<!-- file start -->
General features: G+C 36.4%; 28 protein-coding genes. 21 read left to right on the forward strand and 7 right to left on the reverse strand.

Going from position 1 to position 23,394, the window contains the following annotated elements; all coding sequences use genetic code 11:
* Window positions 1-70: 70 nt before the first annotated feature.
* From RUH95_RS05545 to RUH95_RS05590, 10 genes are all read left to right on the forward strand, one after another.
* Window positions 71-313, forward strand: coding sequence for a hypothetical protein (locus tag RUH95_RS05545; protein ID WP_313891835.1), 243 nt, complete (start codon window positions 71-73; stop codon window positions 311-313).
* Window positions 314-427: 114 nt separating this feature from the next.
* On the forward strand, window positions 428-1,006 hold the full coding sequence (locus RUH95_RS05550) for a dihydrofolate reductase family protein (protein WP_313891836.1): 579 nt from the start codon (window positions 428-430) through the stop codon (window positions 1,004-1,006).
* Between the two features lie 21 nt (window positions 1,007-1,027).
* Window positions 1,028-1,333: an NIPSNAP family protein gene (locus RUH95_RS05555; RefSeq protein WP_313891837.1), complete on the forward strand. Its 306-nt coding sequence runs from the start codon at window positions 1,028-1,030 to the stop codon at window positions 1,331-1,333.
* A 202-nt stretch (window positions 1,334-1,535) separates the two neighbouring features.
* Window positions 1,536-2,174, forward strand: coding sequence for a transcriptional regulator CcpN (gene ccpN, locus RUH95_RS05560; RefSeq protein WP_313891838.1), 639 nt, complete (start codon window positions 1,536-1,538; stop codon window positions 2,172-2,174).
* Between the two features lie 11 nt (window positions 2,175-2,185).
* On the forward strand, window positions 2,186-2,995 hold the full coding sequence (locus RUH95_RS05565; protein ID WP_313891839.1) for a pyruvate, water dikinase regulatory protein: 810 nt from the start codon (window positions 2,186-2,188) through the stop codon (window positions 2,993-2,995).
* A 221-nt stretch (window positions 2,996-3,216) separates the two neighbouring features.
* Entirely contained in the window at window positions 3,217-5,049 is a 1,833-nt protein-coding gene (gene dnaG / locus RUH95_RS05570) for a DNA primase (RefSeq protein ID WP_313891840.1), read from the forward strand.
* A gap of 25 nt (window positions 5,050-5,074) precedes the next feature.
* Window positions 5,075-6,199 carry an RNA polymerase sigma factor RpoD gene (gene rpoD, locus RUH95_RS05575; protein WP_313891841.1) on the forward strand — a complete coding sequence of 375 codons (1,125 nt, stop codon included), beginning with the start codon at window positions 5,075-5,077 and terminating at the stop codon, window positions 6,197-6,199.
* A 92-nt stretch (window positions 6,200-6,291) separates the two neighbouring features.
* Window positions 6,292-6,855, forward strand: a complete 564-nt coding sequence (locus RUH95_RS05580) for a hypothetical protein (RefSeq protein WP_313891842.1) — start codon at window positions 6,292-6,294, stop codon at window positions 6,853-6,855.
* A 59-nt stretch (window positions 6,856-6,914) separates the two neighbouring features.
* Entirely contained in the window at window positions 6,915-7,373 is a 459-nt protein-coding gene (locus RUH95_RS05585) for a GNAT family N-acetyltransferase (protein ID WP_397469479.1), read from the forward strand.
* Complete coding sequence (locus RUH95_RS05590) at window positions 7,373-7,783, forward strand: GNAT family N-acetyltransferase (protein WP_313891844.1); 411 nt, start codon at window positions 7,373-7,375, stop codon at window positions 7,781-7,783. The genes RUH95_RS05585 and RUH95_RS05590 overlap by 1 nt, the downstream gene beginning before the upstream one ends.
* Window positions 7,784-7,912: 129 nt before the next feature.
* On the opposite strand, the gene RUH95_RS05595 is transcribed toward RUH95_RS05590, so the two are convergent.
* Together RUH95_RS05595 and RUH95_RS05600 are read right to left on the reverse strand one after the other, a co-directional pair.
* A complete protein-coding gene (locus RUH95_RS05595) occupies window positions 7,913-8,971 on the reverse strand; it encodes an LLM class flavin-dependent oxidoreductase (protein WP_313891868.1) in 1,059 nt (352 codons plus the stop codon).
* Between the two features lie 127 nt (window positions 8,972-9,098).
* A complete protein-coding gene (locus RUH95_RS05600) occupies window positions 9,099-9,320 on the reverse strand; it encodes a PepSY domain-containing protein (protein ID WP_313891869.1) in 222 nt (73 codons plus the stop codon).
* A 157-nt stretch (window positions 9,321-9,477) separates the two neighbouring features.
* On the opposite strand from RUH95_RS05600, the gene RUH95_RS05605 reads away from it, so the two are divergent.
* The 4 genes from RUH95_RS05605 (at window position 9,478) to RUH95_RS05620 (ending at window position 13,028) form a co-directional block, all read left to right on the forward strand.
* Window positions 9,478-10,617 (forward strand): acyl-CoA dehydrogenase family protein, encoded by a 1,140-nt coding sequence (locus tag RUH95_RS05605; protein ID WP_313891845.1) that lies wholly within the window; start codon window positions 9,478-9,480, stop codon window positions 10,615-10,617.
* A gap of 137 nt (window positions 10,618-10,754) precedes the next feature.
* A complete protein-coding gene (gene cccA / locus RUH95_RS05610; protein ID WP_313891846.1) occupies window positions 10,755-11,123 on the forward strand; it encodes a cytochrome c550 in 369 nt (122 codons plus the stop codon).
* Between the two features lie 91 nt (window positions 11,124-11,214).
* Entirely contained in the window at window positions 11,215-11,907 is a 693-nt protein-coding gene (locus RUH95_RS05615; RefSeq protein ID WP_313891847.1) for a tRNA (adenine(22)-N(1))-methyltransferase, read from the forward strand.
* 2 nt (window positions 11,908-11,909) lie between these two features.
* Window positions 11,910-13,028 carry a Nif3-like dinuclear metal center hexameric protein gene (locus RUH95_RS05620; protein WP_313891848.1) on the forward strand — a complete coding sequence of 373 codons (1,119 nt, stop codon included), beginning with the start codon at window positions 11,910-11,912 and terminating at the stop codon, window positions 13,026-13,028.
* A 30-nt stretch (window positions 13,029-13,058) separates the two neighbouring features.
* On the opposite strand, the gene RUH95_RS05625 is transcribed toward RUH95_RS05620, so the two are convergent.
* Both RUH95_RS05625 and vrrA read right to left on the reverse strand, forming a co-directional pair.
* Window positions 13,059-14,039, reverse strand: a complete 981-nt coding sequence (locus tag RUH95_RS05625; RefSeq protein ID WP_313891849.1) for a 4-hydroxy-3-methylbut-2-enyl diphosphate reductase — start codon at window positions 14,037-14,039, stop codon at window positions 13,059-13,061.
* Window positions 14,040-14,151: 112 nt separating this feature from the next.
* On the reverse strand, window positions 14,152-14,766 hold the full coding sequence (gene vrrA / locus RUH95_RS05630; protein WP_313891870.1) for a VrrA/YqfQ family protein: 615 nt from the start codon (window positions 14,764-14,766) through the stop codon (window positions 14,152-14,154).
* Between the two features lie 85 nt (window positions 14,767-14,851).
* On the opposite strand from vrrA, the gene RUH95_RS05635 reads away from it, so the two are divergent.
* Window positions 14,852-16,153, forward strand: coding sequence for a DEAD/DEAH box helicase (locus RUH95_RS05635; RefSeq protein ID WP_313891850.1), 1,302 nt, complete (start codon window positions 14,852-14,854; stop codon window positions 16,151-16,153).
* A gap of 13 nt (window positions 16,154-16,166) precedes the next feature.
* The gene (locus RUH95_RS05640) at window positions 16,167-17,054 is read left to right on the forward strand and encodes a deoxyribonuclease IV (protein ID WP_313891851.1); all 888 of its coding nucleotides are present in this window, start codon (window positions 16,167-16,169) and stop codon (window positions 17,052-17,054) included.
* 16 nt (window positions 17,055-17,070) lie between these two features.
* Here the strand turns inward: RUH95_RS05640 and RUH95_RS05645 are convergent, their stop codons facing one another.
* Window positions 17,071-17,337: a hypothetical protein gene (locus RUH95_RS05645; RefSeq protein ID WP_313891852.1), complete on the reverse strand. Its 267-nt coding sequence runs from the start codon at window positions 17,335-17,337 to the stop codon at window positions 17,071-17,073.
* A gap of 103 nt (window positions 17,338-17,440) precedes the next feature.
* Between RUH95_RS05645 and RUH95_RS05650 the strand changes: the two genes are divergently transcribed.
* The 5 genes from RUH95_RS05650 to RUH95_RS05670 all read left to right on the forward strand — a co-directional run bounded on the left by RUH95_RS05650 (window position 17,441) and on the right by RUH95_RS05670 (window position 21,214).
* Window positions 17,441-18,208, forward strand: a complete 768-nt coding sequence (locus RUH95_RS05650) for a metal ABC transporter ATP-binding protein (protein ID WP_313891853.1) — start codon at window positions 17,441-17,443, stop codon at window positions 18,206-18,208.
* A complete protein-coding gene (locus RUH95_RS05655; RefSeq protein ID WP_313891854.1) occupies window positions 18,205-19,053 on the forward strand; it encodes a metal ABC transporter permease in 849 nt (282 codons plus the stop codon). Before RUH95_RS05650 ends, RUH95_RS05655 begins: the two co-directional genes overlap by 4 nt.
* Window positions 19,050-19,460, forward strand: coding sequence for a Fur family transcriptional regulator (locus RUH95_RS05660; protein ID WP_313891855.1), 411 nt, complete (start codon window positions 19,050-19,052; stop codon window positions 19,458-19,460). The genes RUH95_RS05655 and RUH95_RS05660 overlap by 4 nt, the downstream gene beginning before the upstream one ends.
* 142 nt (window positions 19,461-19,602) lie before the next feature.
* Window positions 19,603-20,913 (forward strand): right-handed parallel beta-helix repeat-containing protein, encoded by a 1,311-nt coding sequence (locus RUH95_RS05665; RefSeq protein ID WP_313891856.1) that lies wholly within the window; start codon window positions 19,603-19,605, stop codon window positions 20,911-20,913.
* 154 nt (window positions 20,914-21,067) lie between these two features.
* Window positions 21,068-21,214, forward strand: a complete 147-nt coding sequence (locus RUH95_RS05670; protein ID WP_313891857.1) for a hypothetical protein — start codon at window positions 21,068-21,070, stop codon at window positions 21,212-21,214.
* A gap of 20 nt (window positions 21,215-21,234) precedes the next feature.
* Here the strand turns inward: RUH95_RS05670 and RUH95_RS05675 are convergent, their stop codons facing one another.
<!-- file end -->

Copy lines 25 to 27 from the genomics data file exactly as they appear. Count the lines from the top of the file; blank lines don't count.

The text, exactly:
* Together RUH95_RS05595 and RUH95_RS05600 are read right to left on the reverse strand one after the other, a co-directional pair.
* A complete protein-coding gene (locus RUH95_RS05595) occupies window positions 7,913-8,971 on the reverse strand; it encodes an LLM class flavin-dependent oxidoreductase (protein WP_313891868.1) in 1,059 nt (352 codons plus the stop codon).
* Between the two features lie 127 nt (window positions 8,972-9,098).